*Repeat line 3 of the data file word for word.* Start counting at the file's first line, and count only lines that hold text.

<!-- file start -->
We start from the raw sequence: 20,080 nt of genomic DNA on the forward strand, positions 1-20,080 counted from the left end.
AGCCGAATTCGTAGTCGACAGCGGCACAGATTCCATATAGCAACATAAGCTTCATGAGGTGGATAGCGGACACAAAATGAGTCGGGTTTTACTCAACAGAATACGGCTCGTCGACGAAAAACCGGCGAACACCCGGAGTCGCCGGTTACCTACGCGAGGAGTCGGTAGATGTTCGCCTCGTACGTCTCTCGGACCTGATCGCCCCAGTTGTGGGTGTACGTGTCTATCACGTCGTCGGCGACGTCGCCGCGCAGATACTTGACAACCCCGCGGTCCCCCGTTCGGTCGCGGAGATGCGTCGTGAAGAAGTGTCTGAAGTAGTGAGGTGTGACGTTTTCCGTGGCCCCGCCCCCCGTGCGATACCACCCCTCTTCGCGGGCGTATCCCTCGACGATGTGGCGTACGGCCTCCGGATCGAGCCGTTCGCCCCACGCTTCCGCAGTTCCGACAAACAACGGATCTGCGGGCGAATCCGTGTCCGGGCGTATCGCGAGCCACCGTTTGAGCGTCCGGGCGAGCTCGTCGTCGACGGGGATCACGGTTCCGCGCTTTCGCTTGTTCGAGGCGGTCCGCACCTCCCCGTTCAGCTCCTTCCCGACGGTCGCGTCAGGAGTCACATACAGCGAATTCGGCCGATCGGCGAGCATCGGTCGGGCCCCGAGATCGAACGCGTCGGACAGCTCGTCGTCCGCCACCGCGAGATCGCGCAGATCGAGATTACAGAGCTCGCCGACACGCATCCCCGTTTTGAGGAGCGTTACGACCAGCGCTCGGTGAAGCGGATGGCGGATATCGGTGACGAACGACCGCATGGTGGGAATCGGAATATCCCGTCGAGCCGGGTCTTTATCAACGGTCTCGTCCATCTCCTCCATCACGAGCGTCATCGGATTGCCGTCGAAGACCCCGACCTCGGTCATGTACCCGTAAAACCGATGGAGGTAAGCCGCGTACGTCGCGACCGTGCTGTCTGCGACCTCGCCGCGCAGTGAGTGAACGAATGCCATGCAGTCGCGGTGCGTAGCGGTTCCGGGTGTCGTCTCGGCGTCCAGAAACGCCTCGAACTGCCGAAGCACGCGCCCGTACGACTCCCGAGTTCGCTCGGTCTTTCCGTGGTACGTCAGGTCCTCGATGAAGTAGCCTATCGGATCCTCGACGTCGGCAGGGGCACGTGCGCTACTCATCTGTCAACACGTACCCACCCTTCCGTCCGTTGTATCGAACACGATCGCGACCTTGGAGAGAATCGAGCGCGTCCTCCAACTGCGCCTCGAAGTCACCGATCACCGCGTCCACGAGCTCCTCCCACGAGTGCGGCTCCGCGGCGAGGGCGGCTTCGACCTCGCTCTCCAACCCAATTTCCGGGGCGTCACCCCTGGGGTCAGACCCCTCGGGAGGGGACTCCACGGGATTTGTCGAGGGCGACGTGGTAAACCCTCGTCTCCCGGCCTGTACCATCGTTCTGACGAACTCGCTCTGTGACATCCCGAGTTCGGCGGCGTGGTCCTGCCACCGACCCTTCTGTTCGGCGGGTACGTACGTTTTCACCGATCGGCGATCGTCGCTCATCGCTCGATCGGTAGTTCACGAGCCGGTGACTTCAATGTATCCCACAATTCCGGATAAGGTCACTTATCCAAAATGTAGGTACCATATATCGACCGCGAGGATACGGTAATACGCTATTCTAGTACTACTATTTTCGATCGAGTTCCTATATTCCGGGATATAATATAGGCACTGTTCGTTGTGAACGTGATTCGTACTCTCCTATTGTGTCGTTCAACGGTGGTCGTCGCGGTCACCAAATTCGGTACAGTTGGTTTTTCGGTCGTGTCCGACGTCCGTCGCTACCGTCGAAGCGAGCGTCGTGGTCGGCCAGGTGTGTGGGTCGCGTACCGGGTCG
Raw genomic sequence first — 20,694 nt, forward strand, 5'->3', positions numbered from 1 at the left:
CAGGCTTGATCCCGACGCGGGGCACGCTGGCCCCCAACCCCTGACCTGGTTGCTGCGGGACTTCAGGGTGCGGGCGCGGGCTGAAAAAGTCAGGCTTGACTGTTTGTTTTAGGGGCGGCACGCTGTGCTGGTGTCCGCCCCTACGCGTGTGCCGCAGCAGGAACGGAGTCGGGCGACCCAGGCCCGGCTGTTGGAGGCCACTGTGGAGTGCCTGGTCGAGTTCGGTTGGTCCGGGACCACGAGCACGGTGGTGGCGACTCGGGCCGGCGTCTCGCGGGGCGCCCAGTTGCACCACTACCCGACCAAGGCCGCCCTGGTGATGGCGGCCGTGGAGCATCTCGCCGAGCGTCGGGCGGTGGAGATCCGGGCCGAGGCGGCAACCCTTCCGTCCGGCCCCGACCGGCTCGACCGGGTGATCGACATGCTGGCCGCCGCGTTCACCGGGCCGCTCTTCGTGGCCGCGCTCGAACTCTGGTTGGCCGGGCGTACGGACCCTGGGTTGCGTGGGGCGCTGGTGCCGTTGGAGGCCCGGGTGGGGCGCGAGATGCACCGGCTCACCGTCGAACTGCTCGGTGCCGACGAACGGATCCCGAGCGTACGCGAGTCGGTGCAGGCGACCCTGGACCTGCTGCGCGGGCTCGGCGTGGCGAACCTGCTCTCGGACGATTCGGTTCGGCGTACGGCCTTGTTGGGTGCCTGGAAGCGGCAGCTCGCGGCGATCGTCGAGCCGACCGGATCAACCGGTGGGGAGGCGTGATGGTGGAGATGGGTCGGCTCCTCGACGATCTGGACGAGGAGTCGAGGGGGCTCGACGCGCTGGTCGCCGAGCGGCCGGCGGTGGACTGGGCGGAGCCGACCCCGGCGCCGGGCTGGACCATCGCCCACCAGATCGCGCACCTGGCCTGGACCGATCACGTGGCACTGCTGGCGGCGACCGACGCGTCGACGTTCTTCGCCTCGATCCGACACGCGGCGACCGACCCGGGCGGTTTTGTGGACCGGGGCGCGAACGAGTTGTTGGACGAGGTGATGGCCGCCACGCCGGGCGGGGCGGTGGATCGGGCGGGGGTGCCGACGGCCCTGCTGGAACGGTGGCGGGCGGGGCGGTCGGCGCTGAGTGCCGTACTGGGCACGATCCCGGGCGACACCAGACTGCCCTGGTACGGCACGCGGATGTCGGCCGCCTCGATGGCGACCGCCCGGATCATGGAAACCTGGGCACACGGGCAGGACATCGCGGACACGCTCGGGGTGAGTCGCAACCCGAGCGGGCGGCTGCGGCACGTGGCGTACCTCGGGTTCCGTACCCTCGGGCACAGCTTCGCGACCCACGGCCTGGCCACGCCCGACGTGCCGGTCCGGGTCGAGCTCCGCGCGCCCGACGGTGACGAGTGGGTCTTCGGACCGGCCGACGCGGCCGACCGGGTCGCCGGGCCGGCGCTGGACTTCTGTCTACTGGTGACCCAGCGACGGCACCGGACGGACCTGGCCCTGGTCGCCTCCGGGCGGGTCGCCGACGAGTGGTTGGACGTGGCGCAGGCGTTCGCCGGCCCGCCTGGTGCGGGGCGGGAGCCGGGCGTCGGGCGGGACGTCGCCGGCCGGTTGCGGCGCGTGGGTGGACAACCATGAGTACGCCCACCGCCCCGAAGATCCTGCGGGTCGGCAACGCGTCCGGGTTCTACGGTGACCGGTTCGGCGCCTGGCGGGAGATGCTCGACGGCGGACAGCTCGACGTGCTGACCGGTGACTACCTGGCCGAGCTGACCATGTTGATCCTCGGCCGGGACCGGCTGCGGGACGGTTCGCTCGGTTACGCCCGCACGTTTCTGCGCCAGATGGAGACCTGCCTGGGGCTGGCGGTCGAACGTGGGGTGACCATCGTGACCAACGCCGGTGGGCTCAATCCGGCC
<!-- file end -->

Raw genomic sequence first — 20,694 nt, forward strand, 5'->3', positions numbered from 1 at the left: